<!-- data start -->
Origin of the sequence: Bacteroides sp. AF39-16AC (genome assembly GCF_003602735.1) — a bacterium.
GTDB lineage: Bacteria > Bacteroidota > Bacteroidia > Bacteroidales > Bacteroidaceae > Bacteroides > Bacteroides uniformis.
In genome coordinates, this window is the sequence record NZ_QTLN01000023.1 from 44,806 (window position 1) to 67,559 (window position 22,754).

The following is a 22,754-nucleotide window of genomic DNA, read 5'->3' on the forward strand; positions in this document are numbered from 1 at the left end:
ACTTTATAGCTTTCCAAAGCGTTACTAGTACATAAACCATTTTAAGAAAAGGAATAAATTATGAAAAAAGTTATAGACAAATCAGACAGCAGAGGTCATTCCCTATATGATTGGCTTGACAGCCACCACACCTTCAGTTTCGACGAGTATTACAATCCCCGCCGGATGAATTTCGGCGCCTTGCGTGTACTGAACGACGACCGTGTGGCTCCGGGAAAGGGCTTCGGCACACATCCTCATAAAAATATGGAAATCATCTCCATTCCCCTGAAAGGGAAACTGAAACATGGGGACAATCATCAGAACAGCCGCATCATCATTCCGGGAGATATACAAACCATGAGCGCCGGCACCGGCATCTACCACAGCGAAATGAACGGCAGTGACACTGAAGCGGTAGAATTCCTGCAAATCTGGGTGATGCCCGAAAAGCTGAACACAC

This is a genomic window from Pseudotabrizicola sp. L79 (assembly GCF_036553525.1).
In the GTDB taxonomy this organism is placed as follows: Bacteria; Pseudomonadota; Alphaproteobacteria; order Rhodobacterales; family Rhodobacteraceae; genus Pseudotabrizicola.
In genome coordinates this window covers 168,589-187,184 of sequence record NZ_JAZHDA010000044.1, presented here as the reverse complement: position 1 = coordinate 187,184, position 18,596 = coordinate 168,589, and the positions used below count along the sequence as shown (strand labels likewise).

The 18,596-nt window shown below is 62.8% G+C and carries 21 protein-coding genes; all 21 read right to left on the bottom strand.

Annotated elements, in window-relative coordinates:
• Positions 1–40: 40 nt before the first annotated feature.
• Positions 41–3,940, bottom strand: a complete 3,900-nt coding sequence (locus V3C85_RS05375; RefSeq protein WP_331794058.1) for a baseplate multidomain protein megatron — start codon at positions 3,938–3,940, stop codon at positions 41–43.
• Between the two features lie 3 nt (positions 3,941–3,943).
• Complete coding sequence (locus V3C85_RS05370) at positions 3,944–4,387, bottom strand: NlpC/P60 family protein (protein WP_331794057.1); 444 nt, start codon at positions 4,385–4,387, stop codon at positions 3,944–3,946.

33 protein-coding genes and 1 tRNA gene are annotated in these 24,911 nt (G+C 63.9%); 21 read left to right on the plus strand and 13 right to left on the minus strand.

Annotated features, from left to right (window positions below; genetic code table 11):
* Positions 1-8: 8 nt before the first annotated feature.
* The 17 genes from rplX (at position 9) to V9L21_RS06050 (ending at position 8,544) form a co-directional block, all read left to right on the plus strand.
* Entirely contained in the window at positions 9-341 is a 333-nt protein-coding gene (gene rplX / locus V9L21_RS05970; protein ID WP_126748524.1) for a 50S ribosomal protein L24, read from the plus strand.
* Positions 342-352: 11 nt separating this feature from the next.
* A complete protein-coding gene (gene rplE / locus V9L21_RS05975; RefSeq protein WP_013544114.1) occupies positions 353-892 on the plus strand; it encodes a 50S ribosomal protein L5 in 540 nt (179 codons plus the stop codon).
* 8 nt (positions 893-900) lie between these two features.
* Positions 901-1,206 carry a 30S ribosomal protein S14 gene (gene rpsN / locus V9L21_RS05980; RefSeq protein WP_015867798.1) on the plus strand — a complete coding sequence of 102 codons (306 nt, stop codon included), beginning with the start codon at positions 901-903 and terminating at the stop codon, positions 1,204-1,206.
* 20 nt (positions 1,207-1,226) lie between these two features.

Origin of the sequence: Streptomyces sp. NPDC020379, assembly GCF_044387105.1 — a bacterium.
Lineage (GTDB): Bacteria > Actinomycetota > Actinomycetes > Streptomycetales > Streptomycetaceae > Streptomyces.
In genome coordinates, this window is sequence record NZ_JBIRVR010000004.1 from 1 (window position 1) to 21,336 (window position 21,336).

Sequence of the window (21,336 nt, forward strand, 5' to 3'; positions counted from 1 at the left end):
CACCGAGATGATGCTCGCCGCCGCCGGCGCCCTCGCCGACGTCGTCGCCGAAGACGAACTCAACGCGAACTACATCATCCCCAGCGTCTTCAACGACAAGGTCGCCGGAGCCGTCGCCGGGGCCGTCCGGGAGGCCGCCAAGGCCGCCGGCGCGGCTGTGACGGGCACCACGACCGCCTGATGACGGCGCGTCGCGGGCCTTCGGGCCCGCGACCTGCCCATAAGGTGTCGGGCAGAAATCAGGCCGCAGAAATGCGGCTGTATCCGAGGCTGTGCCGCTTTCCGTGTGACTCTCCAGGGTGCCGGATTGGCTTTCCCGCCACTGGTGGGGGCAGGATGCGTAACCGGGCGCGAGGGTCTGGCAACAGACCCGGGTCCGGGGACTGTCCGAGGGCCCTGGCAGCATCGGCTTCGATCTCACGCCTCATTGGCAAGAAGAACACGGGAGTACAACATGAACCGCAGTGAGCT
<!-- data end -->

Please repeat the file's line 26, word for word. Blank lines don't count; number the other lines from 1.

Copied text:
Lineage (GTDB): Bacteria > Actinomycetota > Actinomycetes > Streptomycetales > Streptomycetaceae > Streptomyces.